Chlorhexidine, a low-cost antiseptic, has been recognized to have the potential to drive significant reductions in neonatal mortality. If applied to the umbilical cord in high-risk settings at the time of birth, Chlorhexidine, on average, results in a 68% reduction in severe infection and a 23% reduction in all-cause neonatal mortality. In addition to being highly effective in high-risk settings, Chlorhexidine is simple to use, safe, easy to manufacture, and affordable.
This project looked at how to support the development and adaptation of tools to drive demand of chlorhexidine for umbilical cord care. This work uses Nigeria, a country which in 2016 is in the midst of its own chlorhexidine scale-up efforts, to explore the barriers and opportunities related to this behavior change. Output includes recommendations, concepts, tools, and templates to be shared with Nigeria, as well as other countries, introducing or scaling chlorhexidine. The output provides Federal Ministries of Health, State Ministries of Health, partner organizations, and other groups a starting place to think about the challenge and a head start on developing tools to address driving demand for chlorhexidine (CHX).
A defining characteristic of the human-centered design process is that it prioritizes talking to and collaborating with the people who are most likely affected by the development of a new intervention or program.
For this project, we interviewed mothers, visited homes and antenatal clinics, held community and professional workshops, visited drug shops, and shadowed birth attendants to understand the issues and concerns informing decisions about what substances to put on the umbilical cord stump. Insights from these activities informed our concepts. At each stage, we solicited additional feedback from the people, communities, and collaborators we were engaging with through rapid prototyping.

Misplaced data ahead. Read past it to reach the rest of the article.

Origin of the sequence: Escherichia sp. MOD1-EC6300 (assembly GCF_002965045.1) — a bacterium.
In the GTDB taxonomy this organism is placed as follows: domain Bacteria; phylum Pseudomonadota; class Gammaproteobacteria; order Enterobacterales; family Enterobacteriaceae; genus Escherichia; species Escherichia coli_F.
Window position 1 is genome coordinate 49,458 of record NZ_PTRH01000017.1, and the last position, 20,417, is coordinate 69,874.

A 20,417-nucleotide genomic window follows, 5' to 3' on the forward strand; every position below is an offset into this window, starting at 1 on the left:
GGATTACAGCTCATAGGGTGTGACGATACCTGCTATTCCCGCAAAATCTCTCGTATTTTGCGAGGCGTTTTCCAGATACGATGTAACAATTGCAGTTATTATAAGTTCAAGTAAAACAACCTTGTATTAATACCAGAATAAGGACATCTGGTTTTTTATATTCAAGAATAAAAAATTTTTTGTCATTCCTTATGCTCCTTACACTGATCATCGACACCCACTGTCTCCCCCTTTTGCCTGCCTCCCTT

Immersion - Gathering Insights
To establish a baseline understanding, we built on the previous chlorhexidine scale-up strategy work conducted by the Ministry of Health and spoke with key stakeholders to understand Nigerian birth practices, the mother’s experience, the communities’ context, and the role of different organizations in health behavior change. This input informed the Nigerian birthing ecosystem map and research approach for the next phase.
Research - Identifying Opportunities
To understand existing needs and behavior, we visited communities and spoke with and observed mothers, families, birth attendants, chemists, community leaders, religious leaders, and antenatal clinic personnel. We synthesized our observations into insights about the barriers and opportunities in driving greater adoption and use of chlorhexidine.
Concepting - Testing and Generating Ideas
To translate these opportunities into initial concepts, we held five workshops: one in New York and four in Nigeria. Together, we generated and voted on concepts, constructed rapid prototypes of promising ideas, and then took these ideas into communities to share with people, gather feedback, and inspire new concepts directly with our end-users.
Learnings and takeaways:
- Some messaging concepts worked better with different populations, suggesting a need to target messaging to community behaviors and practices
- When people talked about cord care (and chlorhexidine or other substances used), it was usually as part of the larger story of delivery and newborn health
- “Chlorhexidine” is difficult for people to pronounce and remember
- While people saw value in the posters and other awareness tools, they routinely said what they’d need to try CHX was to hear about it from someone they knew
- Having the product available in the community is critical in translating interest to action
Strategy - Recommendations
The toolkit has two parts: the guide which provides details about the concepts and how they were developed and an asset library which includes images and editable templates. These files provide a starting point for adapting the concepts in this guide or building your own. We hope this combination makes it easier to create sample versions that can be shared with stakeholders and the communities you serve.
To download the latest version of the Guide and Toolkit from the CII website:
USAID’s Center for Accelerating Innovation and Impact (CII) is partnering with Dalberg’s Design Impact Group (DIG) to utilize HCD across the Bureau for Global Health's work. Please see the contact page to explore how you can engage HCD.